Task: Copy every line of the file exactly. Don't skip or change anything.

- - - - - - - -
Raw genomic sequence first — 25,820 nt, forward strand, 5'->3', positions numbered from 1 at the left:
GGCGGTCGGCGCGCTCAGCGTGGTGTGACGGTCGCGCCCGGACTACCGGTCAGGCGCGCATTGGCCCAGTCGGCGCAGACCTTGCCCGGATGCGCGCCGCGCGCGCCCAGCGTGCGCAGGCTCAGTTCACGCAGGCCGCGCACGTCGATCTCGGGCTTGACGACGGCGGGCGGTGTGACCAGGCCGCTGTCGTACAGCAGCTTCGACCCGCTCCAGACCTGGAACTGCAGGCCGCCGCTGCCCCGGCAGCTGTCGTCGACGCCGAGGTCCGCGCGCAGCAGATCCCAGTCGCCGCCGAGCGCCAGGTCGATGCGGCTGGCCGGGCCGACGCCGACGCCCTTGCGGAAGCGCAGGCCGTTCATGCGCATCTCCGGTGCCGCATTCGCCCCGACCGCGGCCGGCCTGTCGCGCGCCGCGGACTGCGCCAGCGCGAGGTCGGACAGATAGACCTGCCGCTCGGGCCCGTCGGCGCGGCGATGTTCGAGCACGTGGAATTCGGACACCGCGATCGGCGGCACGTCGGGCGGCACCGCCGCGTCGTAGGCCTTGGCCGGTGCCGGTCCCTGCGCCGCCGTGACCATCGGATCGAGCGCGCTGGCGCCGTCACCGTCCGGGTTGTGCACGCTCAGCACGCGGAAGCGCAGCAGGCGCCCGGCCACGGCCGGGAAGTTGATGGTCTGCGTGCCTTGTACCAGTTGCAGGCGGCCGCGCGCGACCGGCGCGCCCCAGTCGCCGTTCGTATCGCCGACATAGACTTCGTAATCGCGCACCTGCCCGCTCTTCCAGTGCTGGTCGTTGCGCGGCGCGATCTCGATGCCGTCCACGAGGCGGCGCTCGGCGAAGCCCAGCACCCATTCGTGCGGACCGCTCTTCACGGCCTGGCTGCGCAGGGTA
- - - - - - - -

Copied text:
Raw genomic sequence first — 25,820 nt, forward strand, 5'->3', positions numbered from 1 at the left:
GGCGGTCGGCGCGCTCAGCGTGGTGTGACGGTCGCGCCCGGACTACCGGTCAGGCGCGCATTGGCCCAGTCGGCGCAGACCTTGCCCGGATGCGCGCCGCGCGCGCCCAGCGTGCGCAGGCTCAGTTCACGCAGGCCGCGCACGTCGATCTCGGGCTTGACGACGGCGGGCGGTGTGACCAGGCCGCTGTCGTACAGCAGCTTCGACCCGCTCCAGACCTGGAACTGCAGGCCGCCGCTGCCCCGGCAGCTGTCGTCGACGCCGAGGTCCGCGCGCAGCAGATCCCAGTCGCCGCCGAGCGCCAGGTCGATGCGGCTGGCCGGGCCGACGCCGACGCCCTTGCGGAAGCGCAGGCCGTTCATGCGCATCTCCGGTGCCGCATTCGCCCCGACCGCGGCCGGCCTGTCGCGCGCCGCGGACTGCGCCAGCGCGAGGTCGGACAGATAGACCTGCCGCTCGGGCCCGTCGGCGCGGCGATGTTCGAGCACGTGGAATTCGGACACCGCGATCGGCGGCACGTCGGGCGGCACCGCCGCGTCGTAGGCCTTGGCCGGTGCCGGTCCCTGCGCCGCCGTGACCATCGGATCGAGCGCGCTGGCGCCGTCACCGTCCGGGTTGTGCACGCTCAGCACGCGGAAGCGCAGCAGGCGCCCGGCCACGGCCGGGAAGTTGATGGTCTGCGTGCCTTGTACCAGTTGCAGGCGGCCGCGCGCGACCGGCGCGCCCCAGTCGCCGTTCGTATCGCCGACATAGACTTCGTAATCGCGCACCTGCCCGCTCTTCCAGTGCTGGTCGTTGCGCGGCGCGATCTCGATGCCGTCCACGAGGCGGCGCTCGGCGAAGCCCAGCACCCATTCGTGCGGACCGCTCTTCACGGCCTGGCTGCGCAGGGTA